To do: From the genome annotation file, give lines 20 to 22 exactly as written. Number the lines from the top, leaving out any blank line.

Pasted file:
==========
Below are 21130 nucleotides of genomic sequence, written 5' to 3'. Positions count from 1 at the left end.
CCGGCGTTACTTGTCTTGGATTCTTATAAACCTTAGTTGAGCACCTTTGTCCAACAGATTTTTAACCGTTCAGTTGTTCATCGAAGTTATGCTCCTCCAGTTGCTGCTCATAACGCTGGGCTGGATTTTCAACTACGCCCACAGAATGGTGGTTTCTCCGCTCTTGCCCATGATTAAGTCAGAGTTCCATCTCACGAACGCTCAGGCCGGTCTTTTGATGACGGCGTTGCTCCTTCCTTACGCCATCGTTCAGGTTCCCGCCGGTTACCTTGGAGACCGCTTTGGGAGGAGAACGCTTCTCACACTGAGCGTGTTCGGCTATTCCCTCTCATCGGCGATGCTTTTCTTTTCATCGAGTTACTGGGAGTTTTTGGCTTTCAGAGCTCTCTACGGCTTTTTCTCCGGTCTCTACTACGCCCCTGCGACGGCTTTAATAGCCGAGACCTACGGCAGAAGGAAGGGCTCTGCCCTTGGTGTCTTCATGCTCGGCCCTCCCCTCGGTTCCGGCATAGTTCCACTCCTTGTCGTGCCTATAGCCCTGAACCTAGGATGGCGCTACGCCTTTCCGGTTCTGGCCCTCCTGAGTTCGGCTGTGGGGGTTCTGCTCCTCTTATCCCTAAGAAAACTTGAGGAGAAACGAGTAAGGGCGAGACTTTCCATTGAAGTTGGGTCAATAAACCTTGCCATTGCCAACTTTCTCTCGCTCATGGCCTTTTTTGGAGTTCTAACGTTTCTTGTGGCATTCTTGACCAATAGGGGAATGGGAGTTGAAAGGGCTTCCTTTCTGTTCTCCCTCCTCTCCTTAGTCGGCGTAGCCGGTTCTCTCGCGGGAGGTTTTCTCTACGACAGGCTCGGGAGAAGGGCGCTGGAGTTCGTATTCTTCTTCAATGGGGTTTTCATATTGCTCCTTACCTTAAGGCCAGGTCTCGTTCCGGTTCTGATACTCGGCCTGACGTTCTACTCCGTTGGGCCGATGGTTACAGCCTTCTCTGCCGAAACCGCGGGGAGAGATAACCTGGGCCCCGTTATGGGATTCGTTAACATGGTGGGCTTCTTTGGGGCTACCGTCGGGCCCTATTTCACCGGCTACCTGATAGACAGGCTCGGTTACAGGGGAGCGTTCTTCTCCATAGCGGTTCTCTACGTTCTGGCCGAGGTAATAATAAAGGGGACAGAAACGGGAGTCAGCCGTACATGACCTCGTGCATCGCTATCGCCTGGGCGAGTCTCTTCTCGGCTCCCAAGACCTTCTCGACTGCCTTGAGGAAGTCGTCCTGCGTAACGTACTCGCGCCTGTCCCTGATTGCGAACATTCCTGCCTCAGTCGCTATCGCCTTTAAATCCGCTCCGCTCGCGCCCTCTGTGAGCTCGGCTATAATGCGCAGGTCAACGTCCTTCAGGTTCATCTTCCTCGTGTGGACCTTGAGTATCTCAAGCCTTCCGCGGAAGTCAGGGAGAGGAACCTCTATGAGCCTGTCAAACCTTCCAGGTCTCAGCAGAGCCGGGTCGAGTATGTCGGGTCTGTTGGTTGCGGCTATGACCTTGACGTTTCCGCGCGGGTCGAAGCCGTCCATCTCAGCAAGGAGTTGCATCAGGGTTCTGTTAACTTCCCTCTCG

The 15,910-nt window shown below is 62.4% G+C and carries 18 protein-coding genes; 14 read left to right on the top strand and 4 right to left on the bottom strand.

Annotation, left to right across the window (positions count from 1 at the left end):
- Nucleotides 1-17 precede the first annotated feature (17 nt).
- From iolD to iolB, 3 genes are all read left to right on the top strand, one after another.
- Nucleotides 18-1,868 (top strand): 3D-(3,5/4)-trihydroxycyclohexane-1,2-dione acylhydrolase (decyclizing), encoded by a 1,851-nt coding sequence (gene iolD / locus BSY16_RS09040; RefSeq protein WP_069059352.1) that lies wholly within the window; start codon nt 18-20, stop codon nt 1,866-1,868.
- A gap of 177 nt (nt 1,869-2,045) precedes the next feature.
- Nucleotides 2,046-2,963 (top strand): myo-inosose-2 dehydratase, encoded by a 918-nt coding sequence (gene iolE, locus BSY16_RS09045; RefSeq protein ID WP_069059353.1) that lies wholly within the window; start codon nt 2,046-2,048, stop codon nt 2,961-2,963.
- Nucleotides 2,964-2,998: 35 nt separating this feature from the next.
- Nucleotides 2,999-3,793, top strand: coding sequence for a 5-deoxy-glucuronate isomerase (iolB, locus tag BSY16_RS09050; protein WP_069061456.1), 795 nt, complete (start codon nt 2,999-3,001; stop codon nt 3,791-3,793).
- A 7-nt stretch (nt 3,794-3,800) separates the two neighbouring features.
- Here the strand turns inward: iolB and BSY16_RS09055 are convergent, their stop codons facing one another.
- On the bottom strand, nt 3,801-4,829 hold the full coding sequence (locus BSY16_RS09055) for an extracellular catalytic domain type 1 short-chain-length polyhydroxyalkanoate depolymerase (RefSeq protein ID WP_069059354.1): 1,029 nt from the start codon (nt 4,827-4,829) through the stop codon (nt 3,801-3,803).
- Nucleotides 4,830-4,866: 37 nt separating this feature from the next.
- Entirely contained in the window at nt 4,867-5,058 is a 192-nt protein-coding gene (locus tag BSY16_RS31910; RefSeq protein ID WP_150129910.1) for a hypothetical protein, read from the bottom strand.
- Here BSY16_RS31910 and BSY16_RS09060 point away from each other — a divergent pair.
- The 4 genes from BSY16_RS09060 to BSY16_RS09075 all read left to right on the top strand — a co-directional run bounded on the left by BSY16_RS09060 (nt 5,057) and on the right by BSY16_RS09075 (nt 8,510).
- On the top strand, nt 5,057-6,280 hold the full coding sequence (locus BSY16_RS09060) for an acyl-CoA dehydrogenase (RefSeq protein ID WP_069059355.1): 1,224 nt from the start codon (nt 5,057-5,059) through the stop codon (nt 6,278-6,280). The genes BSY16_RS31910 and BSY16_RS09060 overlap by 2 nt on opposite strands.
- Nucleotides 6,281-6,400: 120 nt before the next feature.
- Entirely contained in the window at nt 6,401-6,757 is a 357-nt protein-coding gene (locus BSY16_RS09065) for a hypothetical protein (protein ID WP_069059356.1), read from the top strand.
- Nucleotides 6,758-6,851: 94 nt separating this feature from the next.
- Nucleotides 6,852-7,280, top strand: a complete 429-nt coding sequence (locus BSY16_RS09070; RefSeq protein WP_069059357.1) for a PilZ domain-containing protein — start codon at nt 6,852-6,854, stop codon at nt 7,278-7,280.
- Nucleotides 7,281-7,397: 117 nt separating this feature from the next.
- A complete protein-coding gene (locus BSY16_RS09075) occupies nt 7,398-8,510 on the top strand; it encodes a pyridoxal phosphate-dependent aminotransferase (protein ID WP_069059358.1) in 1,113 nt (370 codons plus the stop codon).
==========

- Nucleotides 6,281-6,400: 120 nt before the next feature.
- Entirely contained in the window at nt 6,401-6,757 is a 357-nt protein-coding gene (locus BSY16_RS09065) for a hypothetical protein (protein ID WP_069059356.1), read from the top strand.
- Nucleotides 6,758-6,851: 94 nt separating this feature from the next.